Matching Items (2)

134358-Thumbnail Image.png

Effects of environmental enrichment on cocaine-seeking behavior in female rats and RNA expression in the Nucleus Accumbens

Description

Substance abuse disorder is a debilitating condition characterized by recurring drug-seeking behaviors and high rates of relapse. In male rats, this tendency to engage in drug-seeking behavior can be inhibited

Substance abuse disorder is a debilitating condition characterized by recurring drug-seeking behaviors and high rates of relapse. In male rats, this tendency to engage in drug-seeking behavior can be inhibited by environmental enrichment (EE) during abstinence. We have shown previously that cocaine-seeking behavior is associated with an increase in addiction-related genes such as Arc and CamkIIa and a decrease in the microRNA miR-495. We have also shown that miR-495 inhibits expression of Arc and CamkIIa post-transcriptionally. Therefore, we hypothesize that reduced cocaine-seeking behavior in EE female rats is associated with a downregulation of these addiction-related genes as well as an upregulation of miR-495 in the NAc shell. Based on previous studies that highlight differences between male and female motivation for cocaine, we also hypothesize that EE will not affect female motivation for cocaine as robustly as males. After acquiring cocaine through self-administration, females were assigned to either an enriched environment (EE) condition or an isolated condition, where they remained during abstinence. They were then given a one-hour cue-reactivity test, during which cocaine-seeking behavior differed significantly between the EE and isolated groups. We also found that the addiction-related genes Arc and CamkIIa were downregulated in the NAc core of EE females. Future research is needed to examine the role of miR-495 in these changes in behavior and gene expression. Overall, the results suggest that EE is protective against relapse to cocaine-seeking in females and may normalize the dysregulation of genes by cocaine.

Contributors

Agent

Created

Date Created
  • 2017-05

131112-Thumbnail Image.png

Peg Forest Rehabilitation Mitigates the Onset of Injury-Induced Cognitive Disability in Juvenile Rats

Description

Traumatic brain injury (TBI)—sudden impact or acceleration trauma to the head—is a major cause of death and disability worldwide and is particularly amplified in pediatric cases. TBI is the leading

Traumatic brain injury (TBI)—sudden impact or acceleration trauma to the head—is a major cause of death and disability worldwide and is particularly amplified in pediatric cases. TBI is the leading cause of mortality and morbidity in children and adolescents. Adolescence is a critical time where the brain undergoes cognitive development and brain injury-induced disruptions to these processes can lead to life-long debilitating morbidities. The aim of this study was to determine if exercising spatial and contextual memory circuits using a novel rehabilitation strategy called Peg Forest Rehabilitation (PFR) could mitigate the onset of injury-induced cognitive deficits in juvenile rats subjected to diffuse TBI. The PFR aims to synthesize neuroplasticity-based enrichment to improve cognitive outcomes after TBI. We hypothesized that PFR treatment would mitigate the onset of brain injury-induced cognitive deficits and reduce neuroinflammation. Juvenile male Sprague-Dawley rats (post-natal day 35) were subjected to diffuse traumatic brain injury via midline fluid percussion injury or a control surgery. One-week post-injury, rats were exposed to PFR or cage control exploration (15 min/day). PFR allowed free navigation through random configuration of the peg-filled arena for 10 days over 2 weeks. Control rats remained in home cages in the center of the arena with the peg-board removed for 15 min/day/10 days. One-week post-rehabilitation (one-month post-injury), cognitive performance was assessed for short-term (novel object recognition; NOR), long-term (novel location recognition; NLR), and working (temporal order recognition; TOR) memory performance, calculated as a discrimination index between novel and familiar objects. Tissue was collected for immunohistochemistry and stained for ionized calcium binding proteins (Iba-1) to visualize microglia morphology, and somatostatin. PFR attenuated TBI-induced deficits on the NOR task, where the TBI-PFR treatment group spent significantly more time with the novel object compared with the familiar (*p=0.0046). Regardless of rehabilitation, brain-injured rats had hyper-ramified microglia in the hypothalamus indicated by longer branch lengths and more endpoints per cell compared with uninjured shams. Analysis of somatostatin data is ongoing. In this study, passive, intermittent PFR that involved dynamic, novel spatial navigation, prevented TBI-induced cognitive impairment in adolescent rats. Spatial navigation training may have clinical efficacy and should be further investigated.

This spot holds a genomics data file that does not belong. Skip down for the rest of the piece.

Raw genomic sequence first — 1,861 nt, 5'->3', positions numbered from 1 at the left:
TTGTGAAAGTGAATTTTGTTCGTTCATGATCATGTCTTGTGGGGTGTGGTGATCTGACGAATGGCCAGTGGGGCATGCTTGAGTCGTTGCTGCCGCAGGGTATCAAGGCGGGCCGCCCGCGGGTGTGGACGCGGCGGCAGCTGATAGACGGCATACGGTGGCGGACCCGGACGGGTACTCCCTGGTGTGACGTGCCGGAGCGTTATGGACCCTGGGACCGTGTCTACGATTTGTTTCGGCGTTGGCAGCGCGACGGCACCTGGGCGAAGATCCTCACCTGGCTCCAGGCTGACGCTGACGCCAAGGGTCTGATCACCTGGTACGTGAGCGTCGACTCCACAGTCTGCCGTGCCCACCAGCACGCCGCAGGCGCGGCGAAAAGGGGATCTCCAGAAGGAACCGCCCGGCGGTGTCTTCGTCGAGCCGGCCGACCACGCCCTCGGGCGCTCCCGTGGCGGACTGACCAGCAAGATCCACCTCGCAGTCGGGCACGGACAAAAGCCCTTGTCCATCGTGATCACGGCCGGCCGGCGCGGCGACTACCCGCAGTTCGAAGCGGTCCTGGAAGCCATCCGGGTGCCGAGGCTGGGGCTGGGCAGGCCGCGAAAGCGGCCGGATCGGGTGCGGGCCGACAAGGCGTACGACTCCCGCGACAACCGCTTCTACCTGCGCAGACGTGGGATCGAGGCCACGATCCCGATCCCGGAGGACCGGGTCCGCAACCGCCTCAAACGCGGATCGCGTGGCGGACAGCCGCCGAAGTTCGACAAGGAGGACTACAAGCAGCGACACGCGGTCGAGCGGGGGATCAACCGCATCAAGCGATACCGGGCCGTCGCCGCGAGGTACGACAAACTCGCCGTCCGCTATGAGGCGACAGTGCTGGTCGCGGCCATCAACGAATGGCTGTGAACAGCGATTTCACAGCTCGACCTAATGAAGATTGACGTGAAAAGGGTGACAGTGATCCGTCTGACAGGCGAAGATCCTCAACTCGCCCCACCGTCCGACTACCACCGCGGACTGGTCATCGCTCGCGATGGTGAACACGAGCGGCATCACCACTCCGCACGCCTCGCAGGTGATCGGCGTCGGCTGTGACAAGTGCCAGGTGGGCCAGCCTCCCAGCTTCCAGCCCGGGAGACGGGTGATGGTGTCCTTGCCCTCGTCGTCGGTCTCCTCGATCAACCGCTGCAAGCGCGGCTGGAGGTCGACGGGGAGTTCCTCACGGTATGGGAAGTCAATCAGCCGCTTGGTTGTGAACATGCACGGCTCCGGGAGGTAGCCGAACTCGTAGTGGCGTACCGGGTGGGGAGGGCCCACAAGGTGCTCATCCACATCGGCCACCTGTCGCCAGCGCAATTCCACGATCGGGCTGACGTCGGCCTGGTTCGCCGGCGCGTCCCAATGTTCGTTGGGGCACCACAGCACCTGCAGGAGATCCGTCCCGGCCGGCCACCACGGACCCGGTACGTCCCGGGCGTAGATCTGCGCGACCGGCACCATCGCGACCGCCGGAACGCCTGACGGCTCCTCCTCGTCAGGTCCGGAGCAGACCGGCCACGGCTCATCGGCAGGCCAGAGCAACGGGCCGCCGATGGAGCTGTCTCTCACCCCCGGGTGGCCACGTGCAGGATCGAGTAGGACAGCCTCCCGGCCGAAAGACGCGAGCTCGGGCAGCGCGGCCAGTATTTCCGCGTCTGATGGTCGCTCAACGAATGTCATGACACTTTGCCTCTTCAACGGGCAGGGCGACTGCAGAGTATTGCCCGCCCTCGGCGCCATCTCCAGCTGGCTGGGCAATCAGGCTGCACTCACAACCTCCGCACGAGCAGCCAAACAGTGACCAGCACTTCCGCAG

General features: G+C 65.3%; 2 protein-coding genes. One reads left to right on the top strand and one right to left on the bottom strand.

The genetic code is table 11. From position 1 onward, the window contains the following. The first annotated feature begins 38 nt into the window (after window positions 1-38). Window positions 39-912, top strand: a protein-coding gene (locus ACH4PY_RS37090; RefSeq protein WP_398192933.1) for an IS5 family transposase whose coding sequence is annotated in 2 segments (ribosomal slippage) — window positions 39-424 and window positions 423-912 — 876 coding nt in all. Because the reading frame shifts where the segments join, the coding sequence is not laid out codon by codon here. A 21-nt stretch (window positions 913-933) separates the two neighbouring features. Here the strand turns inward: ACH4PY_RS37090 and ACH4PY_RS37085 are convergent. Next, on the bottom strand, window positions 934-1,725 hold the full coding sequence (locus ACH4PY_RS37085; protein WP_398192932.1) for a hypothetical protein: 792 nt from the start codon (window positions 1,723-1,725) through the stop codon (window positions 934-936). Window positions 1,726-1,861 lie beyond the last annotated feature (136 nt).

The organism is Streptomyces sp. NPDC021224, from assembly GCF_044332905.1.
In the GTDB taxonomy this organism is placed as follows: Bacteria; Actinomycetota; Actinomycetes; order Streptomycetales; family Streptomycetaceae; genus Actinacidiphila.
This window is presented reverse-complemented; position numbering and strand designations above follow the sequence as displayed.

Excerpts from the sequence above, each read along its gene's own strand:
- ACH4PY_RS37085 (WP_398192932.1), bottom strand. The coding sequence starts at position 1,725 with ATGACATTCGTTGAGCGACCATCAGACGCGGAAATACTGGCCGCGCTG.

Contributors

Agent

Created

Date Created
  • 2020-05